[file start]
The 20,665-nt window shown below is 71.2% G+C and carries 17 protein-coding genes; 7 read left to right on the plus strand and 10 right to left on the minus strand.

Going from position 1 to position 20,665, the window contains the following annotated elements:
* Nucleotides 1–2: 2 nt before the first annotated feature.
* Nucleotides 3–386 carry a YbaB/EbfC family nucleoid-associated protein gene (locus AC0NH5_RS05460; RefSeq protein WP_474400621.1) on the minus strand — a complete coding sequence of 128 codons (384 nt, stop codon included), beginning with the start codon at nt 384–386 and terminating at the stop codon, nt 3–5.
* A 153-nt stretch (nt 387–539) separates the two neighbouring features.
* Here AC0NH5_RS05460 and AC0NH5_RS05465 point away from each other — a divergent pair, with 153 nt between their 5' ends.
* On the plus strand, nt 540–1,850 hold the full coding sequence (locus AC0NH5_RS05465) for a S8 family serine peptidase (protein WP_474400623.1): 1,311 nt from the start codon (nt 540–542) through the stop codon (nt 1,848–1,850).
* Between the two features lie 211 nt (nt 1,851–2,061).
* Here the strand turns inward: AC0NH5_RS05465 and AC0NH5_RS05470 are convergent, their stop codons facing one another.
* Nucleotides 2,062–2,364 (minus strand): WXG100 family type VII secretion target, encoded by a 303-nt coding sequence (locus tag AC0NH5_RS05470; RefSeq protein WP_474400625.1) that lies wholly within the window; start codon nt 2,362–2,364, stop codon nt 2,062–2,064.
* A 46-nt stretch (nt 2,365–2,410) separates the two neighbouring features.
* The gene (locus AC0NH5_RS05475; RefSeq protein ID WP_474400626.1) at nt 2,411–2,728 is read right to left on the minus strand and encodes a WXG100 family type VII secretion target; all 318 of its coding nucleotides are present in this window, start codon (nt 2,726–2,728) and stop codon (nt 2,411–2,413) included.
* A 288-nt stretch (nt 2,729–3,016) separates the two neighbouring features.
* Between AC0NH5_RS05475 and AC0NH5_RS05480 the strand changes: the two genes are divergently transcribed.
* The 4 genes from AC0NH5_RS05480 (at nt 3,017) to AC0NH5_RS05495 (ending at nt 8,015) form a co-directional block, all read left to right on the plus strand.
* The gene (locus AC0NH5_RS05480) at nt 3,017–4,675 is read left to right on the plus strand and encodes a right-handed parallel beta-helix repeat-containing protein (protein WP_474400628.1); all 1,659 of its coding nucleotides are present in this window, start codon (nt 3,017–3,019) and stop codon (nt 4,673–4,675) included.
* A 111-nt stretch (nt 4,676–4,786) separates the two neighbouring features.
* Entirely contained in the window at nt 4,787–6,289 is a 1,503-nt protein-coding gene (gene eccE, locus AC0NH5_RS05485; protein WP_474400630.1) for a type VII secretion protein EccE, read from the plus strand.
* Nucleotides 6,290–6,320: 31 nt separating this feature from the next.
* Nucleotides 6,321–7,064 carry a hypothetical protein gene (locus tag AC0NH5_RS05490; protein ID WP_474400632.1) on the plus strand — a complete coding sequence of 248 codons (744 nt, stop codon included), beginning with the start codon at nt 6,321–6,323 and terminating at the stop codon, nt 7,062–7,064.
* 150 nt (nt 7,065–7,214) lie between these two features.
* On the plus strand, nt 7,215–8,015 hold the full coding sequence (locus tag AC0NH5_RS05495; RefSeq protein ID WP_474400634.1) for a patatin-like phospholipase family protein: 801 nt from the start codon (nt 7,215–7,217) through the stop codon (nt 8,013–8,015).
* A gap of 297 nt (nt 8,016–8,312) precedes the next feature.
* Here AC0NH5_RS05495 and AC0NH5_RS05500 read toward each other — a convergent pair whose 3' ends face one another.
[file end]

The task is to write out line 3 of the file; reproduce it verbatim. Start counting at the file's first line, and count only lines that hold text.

* Nucleotides 1–2: 2 nt before the first annotated feature.